Momentary mood response to natural outdoor environments in four European cities

Michelle C. Kondoa, Margarita Triguero-Mas, David Donaire-Gonzalez, Edmund Seto, Antònia Valentín, Gemma Hurst, Glòria Carrasco-Turigas, Daniel Masterson, Albert Ambròs, Naomi Ellis, Wim Swart, Nora Davis, Jolanda Maas, Michael Jerrett, Christopher J. Gidlow, Mark J. Nieuwenhuijsen. Environment International 134:105237 (2020).
Image courtesy Luna Lovegood via Pexels


  • Conducted ecological momentary assessment with residents of four European cities.
  • Positive mood improved within 10 min of natural environment exposure.
  • Findings varied by city, gender, age and residential green space exposure.
  • Negative mood declined within 10 min of natural environment exposure.
  • Weaker associations were found within 30 min of natural environment exposure.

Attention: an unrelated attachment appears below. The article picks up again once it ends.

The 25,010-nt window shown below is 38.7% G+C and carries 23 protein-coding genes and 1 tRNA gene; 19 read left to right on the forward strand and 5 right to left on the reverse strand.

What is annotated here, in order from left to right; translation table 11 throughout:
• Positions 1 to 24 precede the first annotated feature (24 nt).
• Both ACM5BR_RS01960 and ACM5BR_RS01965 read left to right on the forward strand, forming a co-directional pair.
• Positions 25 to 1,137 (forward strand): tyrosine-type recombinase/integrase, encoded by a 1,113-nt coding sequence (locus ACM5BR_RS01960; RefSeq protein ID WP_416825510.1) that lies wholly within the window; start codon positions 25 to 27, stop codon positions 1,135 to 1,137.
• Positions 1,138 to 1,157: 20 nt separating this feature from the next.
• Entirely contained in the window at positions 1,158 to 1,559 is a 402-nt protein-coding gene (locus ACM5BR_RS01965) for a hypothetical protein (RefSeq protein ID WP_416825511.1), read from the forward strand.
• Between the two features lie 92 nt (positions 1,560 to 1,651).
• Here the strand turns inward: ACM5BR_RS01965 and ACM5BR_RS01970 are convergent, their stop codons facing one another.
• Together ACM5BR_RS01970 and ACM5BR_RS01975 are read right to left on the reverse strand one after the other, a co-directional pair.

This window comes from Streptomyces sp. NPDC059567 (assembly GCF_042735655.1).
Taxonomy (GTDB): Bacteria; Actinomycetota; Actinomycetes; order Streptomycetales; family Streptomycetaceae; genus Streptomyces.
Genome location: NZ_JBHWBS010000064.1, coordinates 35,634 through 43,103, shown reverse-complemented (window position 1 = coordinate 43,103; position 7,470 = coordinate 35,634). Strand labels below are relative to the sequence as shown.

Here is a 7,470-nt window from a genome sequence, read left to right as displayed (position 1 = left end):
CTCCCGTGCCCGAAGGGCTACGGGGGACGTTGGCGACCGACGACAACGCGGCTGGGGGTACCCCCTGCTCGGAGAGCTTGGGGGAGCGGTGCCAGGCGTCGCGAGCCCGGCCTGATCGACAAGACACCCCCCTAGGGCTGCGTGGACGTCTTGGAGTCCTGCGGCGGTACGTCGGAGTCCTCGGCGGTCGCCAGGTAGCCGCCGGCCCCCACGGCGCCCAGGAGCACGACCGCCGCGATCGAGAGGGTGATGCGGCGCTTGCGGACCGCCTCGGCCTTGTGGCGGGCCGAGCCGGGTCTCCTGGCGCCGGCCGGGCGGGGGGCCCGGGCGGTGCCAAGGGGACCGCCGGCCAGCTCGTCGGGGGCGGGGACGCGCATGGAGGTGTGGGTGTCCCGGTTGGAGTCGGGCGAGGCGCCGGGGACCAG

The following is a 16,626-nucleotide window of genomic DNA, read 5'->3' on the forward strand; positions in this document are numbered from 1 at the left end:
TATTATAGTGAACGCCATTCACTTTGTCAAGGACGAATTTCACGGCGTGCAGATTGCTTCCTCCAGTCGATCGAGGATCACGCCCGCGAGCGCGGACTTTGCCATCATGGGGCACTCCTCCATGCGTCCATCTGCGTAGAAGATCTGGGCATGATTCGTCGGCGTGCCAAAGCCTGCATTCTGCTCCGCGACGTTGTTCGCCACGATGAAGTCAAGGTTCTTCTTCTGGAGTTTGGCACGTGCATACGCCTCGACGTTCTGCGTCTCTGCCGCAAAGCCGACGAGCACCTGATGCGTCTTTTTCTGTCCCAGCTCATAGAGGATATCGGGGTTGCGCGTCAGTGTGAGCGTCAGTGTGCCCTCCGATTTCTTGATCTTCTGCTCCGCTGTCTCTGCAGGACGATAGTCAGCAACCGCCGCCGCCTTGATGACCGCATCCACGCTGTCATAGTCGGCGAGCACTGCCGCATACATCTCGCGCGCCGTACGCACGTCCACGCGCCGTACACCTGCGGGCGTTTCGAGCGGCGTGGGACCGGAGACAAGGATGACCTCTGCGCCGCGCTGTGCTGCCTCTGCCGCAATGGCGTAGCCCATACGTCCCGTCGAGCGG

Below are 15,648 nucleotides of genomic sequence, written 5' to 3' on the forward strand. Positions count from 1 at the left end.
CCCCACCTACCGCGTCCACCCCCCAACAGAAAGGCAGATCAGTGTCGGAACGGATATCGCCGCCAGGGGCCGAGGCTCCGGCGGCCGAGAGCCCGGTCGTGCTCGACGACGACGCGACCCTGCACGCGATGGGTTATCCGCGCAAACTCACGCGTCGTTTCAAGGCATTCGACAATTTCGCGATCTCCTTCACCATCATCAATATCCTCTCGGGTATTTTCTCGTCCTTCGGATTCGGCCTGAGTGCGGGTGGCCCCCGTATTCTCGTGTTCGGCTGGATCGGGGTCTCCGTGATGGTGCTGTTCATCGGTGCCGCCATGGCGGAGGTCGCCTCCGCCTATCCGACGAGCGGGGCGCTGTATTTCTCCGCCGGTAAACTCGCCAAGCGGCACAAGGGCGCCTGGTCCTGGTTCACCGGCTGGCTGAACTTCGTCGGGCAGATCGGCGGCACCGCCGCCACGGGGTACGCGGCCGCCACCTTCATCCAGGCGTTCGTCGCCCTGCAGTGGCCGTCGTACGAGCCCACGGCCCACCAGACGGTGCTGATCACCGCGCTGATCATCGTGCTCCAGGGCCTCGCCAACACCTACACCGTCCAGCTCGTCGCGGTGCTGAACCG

Exposure to natural outdoor environments (NOE) has been shown in population-level studies to reduce anxiety and psychological distress. This study investigated how exposure to one’s everyday natural outdoor environments over one week influenced mood among residents of four European cities including Barcelona (Spain), Stoke-on-Trent (United Kingdom), Doetinchem (The Netherlands) and Kaunas (Lithuania). Participants (n = 368) wore a smartphone equipped with software applications to track location and mood (using mobile ecological momentary assessment (EMA) software), for seven consecutive days. We estimated random-effects ordered logistic regression models to examine the association between mood (positive and negative affect), and exposure to green space, represented by two binary variables indicating exposure versus no exposure to NOE using GPS tracking and satellite and aerial imagery, 10 and 30 min prior to participants’ completing the EMA. Models were adjusted for home city, day of the week, hour of the day, EMA survey type, residential NOE exposure, and sex, age, education level, mental health status and neighbourhood socioeconomic status. In addition, we tested for heterogeneity of effect by city, sex, age, residential NOE exposure and mental health status. Within 10 min of NOE exposure, compared to non-exposure, we found that overall there was a positive relationship with positive affect (OR: 1.39, 95% CI: 1.06, 1.81) of EMA surveys, and non-significant negative association with negative affect (OR: 0.80, 95% CI: 0.58, 1.10). When stratifying, associations were consistently found for Stoke-on-Trent inhabitants and men, while findings by age group were inconsistent. Weaker and less consistent associations were found for exposure 30 min prior to EMA. Our findings support increasing evidence of psychological and mental health benefits of exposure to natural outdoor environments, especially among urban populations such as those included in our study.

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